Perihelion Ship’s extreme element comes in with the ferocious and beautifully done vocals of Andreas Hammer. Andreas’ vocals are like a wonderful cocktail of Chuck Schuldiner DEATH meets early Katatonia Jonas Renske and Pre- WatershedMikael Akerfeldt of Opeth. He perfectly balances the ‘death growls’ with the cleaner vocals throughout A Rare Thunderstorm In Spring. This is also done with the blistering bass/drum rhythm sections of Jouko Lehtonen – Bass Guitar and Jari-Markus Kohijoki – Drums as well as a blistering down tuned rhythm guitar. Do not let the 50:02 , five track modest length of A Rare Thunderstorm In Spring deceive you. It is more loaded than most of the lighter more ambitious progressive music out there. Now let’s look at some highlights of Perihelion Ship’s A Rare Thunderstorm In Spring.
Misplaced Rainfall begins with a very eerie and dark Hammond style passage. Soon this is joined in with a very dark and brooding acoustical guitar followed by an all out metal assault. The galloping passage with all its twists and time signatures really straps in the listener for the journey to come. After the 2:50 mark the dark clean vocal sets up for another dark acoustical passage before exploding into a full on extreme death growl that is used both as a vocal and instrument. The Hammond organ gives this a very brooding yet dark sound. Misplaced Rainfall is arranged perfectly on the album due to the fact it shows many dimensions to the band’s sound and delivery.
The Emperor Idea opens up with a straight on progressive death metal passage that reminds me a lot of Opeth’s Demon Of The Fall. It is one relentless pounding of time signatures and passages combined with a brutal deathy vocal quality that could rival any band on the planet. The Emperor Idea fluctuates in and out between brutal complex time signatures backed by the growls with highly harmonic and melodic clean vocal principals. The Hammond is just as present as well as any other instrument on the album. This one has a heavy Deep Purple vibe about it.
Fool of White Antlers begins with a beautiful soothing guitar and rhythm section with a warm clean vocal allowing for the listener to really settle in for the other half of A Rare Thunderstorm in Spring. This calm and lucid passage has the appeal to a older more traditional progressive audio pallet while appealing to the modern progressive scrutiny. It has many twists and turns like a progressive roller coaster in the rhythm section building towards a heavier sound and passages. This ends with a elegant ‘death growl’ as both instrument and a vocal.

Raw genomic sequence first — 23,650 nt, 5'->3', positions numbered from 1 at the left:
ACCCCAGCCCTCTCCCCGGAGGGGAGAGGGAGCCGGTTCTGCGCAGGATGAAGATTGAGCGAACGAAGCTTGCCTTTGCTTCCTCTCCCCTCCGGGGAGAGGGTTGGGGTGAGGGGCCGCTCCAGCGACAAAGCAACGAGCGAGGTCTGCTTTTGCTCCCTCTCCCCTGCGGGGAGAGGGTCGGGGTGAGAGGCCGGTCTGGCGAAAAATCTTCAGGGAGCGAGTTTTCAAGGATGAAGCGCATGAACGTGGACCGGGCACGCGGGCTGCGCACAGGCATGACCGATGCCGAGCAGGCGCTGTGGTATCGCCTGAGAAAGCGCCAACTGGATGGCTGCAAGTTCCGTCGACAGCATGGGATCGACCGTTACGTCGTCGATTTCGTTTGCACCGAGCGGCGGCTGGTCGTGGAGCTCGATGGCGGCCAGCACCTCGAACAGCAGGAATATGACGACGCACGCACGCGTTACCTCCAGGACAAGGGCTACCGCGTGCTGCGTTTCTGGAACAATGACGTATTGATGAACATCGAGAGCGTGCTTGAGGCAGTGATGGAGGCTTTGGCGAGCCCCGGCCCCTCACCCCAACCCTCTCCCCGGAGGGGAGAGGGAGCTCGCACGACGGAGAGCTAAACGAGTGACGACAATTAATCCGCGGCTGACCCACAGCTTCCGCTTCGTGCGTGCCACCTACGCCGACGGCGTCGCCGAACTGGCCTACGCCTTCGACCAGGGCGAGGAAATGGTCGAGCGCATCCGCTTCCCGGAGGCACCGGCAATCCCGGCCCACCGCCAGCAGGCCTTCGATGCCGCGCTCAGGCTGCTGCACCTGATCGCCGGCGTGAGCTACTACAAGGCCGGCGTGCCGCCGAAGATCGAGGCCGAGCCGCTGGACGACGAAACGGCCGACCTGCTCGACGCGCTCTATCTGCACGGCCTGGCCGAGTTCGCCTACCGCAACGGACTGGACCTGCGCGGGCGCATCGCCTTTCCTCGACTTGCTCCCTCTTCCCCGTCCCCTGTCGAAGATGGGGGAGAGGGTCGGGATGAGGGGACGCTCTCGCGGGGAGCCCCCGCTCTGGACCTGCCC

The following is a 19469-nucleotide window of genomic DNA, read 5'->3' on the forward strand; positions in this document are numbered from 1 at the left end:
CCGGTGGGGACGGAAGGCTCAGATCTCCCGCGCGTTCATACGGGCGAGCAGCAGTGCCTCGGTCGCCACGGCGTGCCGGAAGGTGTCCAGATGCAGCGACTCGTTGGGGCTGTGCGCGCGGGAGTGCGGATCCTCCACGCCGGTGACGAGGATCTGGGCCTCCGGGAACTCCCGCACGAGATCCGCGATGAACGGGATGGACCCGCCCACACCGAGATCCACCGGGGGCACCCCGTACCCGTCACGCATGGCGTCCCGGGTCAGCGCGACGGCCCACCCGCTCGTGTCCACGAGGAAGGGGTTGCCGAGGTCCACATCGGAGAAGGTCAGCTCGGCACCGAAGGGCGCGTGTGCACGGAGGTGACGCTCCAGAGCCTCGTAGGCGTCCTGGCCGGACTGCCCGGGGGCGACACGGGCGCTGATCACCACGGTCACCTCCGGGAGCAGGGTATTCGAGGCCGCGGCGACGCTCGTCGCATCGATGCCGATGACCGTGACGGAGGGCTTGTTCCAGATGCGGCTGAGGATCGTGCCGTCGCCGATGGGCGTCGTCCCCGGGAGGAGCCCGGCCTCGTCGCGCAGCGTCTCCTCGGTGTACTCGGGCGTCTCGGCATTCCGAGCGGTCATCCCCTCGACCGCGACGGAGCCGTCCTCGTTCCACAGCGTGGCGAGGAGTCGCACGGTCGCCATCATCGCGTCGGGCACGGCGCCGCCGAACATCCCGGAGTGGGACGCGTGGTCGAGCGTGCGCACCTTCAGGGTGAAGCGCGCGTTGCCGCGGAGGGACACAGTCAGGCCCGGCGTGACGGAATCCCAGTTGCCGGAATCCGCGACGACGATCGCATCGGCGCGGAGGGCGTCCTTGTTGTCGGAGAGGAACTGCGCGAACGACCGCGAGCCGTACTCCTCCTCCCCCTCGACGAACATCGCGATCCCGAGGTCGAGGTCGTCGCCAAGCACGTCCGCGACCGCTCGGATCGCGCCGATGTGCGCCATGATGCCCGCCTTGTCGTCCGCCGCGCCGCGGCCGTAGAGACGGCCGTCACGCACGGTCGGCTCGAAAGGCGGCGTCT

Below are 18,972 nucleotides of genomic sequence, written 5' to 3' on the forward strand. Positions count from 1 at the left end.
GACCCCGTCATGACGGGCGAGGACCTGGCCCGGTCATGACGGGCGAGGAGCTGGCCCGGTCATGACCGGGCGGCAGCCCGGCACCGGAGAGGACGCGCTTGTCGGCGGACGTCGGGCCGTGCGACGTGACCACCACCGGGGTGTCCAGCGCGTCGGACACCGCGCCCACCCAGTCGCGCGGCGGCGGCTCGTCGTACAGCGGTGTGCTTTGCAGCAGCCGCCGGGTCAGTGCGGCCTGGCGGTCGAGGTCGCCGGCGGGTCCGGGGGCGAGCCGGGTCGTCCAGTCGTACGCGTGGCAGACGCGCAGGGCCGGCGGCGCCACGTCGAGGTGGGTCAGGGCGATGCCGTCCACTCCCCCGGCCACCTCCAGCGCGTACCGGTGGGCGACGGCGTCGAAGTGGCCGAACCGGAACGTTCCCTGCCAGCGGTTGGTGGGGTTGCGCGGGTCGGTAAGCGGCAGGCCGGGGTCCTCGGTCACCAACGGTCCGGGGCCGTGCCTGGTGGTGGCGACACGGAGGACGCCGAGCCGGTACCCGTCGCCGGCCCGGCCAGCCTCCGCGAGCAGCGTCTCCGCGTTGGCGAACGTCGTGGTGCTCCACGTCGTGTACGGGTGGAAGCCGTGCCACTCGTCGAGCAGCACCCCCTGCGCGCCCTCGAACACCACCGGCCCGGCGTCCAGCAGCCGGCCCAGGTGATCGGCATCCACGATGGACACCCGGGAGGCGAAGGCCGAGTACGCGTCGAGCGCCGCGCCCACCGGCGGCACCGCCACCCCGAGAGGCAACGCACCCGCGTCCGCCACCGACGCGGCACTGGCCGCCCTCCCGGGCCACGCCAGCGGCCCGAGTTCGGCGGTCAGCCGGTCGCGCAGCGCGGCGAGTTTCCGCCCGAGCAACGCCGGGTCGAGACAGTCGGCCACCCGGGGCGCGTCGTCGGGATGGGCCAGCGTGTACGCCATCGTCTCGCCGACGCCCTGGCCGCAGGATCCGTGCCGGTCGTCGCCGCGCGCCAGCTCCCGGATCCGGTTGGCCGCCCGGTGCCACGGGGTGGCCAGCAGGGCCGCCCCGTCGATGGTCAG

The Poet From The Mad Moon begins with a smooth guitar intro with a synth produced vocal chant almost like a mini choir before setting up the clean vocal passage around the 1:00 mark. The Hammond organ commands the full attention of the listener giving the track a very vintage and haunting atmosphere. This track is a perfect bridge towards the fifth and final self titled track A Rare Thunderstorm In Spring.
A Rare Thunderstorm In Spring incorporates all the hallmarks of a vintage progressive rock epic clocking in at 21:07. A Rare Thunderstorm In Spring wastes absolutely no time getting into the very heavy progressive time signatures and very metal elements. This one is blistering from the beginning note to the last and final note. The first 2:00 minutes are blistering before lowering down with a lush acoustical guitar passage with a tastefully done spoken word carrying over it. With grace and poise the band starts to sound like 25+ year veterans with forming only two years ago in 2014. A Rare Thunderstorm In Spring sounds like the beautiful union between Dream Theater’s A Change Of Seasons meets Opeth’s Black Rose Immortal. It has many sections and various bridges that join those sections like the perfect progressive puzzle. The band does this in such a way to allow the listener to breath and absorb every note and passage written recorded and produced. It balances both the death growl’s and clean vocals perfectly. A Rare Thunderstorm In Spring as the self titled track also paints a motion picture inside the theater of the mind of the listener the more the listener is involved with the track itself.
For a band just together only two short years, Perihelion Ship has definitely made one of the biggest statements for a debut album in extreme progressive metal and progressive rock history. A Rare Thunderstorm In Spring is the strongest debut ever in the history of the extreme progressive death metal genre. It is stronger than even Opeth’s Orchid and Katatonia’s A Dance Of December Souls. The fact this was all we written, recorded, produced and financed without the help of a record label is reason I give this a 5/5 for sheer excellence and independent quality.